are set so that programmers working on a project can know what the project
expects from their work. These explanations can be embedded directly in the lint
attribute with the `reason = "Your reasoning here"` attribute.
For example, if you are implementing `Ord` on an enum where the discriminants
are not the correct ordering, you might have code like this:
enum Severity { Red, Blue, Green, Yellow }
impl Ord for Severity {
fn cmp(&self, other: &Self) -> Ordering {
use Severity::*;
use Ordering::*;
match (*self, *other) {
(Red, Red) |
(Blue, Blue) |
(Green, Green) |
(Yellow, Yellow) => Equal,
(Blue, _) => Greater,
(Red, _) => Less,
(Green, Blue) => Less,
(Green, _) => Greater,
(Yellow, Red) => Greater,
(Yellow, _) => Less,
The ordering of the left hand side of the match branches is significant, and
allows a compact number of match arms. However, if you're using Clippy, this
will cause the `match_same_arms` lint to trip! You can silence the lint in this
spot, and provide an explanation that indicates you are doing so deliberately,
by placing this attribute above the `match` line:
#[allow(match_same_arms, reason = "The arms are order-dependent")]
Now, when the lints run, no warning will be raised on this specific instance,
and there is an explanation of why you disabled the lint, directly in the lint
Similarly, if you want to increase the strictness of a lint, you can explain why
you think the lint is worth warning or forbidding directly in it:
#![deny(float_arithmetic, reason = "This code runs in a context without floats")]
With a warning or denial marker, when a linting tool encounters such a lint trap
it will emit its builtin diagnostic, but also include the reason in its output.
For instance, using the above Clippy lint and some floating-point arithmetic
code will result in the following lint output:
error: floating-point arithmetic detected
reason: This code runs in a context without floats
--> src/
4 | a + b
| ^^^^^
note: lint level defined here
--> src/
1 | #![cfg_attr(deny(float_arithmetic, reason = "..."))]
| ^^^^^^^^^^^^^^^^
= help: for further information visit ...
## `expect` Lint Attribute
This RFC adds an `expect` lint attribute that functions identically to `allow`,
but will cause a lint to be emitted when the code it decorates ***does not***
raise a lint warning. This lint was inspired by Yehuda Katz:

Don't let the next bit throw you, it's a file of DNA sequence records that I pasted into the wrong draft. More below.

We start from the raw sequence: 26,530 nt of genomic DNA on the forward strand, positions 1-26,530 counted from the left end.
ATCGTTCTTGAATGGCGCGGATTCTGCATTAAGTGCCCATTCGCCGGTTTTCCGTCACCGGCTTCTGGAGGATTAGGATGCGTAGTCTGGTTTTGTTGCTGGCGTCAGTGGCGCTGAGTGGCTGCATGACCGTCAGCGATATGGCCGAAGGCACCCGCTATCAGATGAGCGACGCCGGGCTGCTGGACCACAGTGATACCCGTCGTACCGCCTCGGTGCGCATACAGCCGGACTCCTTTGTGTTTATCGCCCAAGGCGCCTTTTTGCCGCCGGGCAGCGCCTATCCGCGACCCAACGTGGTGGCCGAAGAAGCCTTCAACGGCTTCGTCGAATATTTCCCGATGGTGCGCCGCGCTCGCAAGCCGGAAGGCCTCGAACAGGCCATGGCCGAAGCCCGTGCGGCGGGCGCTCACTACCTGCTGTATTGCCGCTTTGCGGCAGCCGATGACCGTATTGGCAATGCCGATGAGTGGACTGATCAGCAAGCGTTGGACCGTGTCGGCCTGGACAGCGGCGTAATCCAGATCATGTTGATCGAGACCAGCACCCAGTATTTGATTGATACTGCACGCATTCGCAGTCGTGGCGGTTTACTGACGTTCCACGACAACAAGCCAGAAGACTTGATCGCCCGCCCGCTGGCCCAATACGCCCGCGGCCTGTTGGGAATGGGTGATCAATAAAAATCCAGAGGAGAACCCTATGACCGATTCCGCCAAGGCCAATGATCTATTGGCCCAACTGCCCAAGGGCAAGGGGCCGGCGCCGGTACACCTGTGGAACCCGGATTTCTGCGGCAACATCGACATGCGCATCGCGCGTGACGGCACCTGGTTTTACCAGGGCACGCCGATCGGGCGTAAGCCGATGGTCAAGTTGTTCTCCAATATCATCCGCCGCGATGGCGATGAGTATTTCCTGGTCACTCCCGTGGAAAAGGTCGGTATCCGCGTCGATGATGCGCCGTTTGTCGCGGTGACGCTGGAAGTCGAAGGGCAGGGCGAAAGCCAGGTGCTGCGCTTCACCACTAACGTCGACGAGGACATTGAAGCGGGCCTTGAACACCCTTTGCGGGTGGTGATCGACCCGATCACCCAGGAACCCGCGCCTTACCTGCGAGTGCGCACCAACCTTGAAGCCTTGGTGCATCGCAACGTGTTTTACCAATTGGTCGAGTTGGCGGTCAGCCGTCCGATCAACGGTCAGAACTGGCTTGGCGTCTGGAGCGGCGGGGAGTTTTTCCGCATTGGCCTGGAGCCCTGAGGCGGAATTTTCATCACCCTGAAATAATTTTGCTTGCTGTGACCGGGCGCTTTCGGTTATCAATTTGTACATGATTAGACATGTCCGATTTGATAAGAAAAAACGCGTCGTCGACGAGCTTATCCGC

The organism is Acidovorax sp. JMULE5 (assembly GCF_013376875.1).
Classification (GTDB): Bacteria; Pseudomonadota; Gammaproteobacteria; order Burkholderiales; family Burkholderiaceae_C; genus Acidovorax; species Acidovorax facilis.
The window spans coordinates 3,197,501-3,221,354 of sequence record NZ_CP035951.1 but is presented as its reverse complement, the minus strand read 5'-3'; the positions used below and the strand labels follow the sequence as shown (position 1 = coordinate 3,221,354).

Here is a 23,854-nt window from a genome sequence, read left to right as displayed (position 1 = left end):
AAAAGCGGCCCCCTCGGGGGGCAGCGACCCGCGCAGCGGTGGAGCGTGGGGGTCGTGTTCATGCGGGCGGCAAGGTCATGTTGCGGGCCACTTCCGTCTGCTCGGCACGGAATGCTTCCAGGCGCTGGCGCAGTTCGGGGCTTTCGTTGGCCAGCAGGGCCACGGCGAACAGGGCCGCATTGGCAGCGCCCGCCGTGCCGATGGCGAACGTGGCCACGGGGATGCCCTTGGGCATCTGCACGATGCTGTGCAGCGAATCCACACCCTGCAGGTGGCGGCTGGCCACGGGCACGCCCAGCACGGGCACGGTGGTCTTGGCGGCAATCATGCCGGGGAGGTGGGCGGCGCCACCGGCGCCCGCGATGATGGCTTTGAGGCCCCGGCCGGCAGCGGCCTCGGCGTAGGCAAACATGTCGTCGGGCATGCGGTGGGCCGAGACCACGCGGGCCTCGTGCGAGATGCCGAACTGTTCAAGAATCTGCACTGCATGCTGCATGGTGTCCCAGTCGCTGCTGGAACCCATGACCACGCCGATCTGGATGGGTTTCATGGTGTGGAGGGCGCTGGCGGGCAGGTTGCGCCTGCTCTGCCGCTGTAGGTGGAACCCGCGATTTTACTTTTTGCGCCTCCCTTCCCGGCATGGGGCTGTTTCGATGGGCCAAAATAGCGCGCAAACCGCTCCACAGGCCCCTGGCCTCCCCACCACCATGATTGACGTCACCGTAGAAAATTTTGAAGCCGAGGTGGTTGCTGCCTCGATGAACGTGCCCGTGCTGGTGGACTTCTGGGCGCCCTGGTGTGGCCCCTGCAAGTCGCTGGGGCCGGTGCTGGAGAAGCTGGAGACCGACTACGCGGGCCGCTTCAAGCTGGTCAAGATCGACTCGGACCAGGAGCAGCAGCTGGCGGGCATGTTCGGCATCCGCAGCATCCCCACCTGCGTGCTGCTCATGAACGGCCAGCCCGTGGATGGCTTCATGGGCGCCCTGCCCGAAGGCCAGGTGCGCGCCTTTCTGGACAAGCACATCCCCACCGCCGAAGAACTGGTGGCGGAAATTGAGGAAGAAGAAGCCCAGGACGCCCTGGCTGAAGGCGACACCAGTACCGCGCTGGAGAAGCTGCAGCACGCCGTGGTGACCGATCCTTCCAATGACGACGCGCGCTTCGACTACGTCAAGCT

> [@ManishEarth]( has anyone ever asked for
> something like #[expect(lint)] which would basically be like #[allow(lint)]
> but give you a lint warning if the problem ever went away?
> I basically want to mark things as ok while doing initial work, but I need to
> know when safe to remove
> — Yehuda Katz ([@wycats](
> [March 30, 2018](
When the lint passes run, the `expect` attribute suppresses a lint generated by
the span to which it attached. It does not swallow any other lint raised, and
when it does not receive a lint to suppress, it raises a lint warning itself.
`expect` can take a `reason` field, which is printed when the lint is raised,
just as with the `allow`/`warn`/`deny` markers.
This is used when prototyping and using code that will generate lints for now,
but will eventually be refactored and stop generating lints and thus no longer
need the permission.
#[expect(unused_mut, reason = "Everything is mut until I get this figured out")]
fn foo() -> usize {
let mut a = Vec::new();
will remain quiet while you're not mutating `a`, but when you do write code that
mutates it, or decide you don't need it mutable and strip the `mut`, the
`expect` lint will fire and inform you that there is no unused mutation in the
#[expect(unused_mut, reason = "...")]
fn foo() {
let a = Vec::new();
will emit
warning: expected lint `unused_mut` did not appear
reason: Everything is mut until I get this figured out
--> src/
1 | #[expect(unused_mut, reason = "...")]
| -------^^^^^^^^^^-----------------
| |
| help: remove this `#[expect(...)]`
= note: #[warn(expectation_missing)] on by default
# Reference-level explanation
[reference-level-explanation]: #reference-level-explanation
This RFC adds a `reason = STRING` element to the three lint attributes. The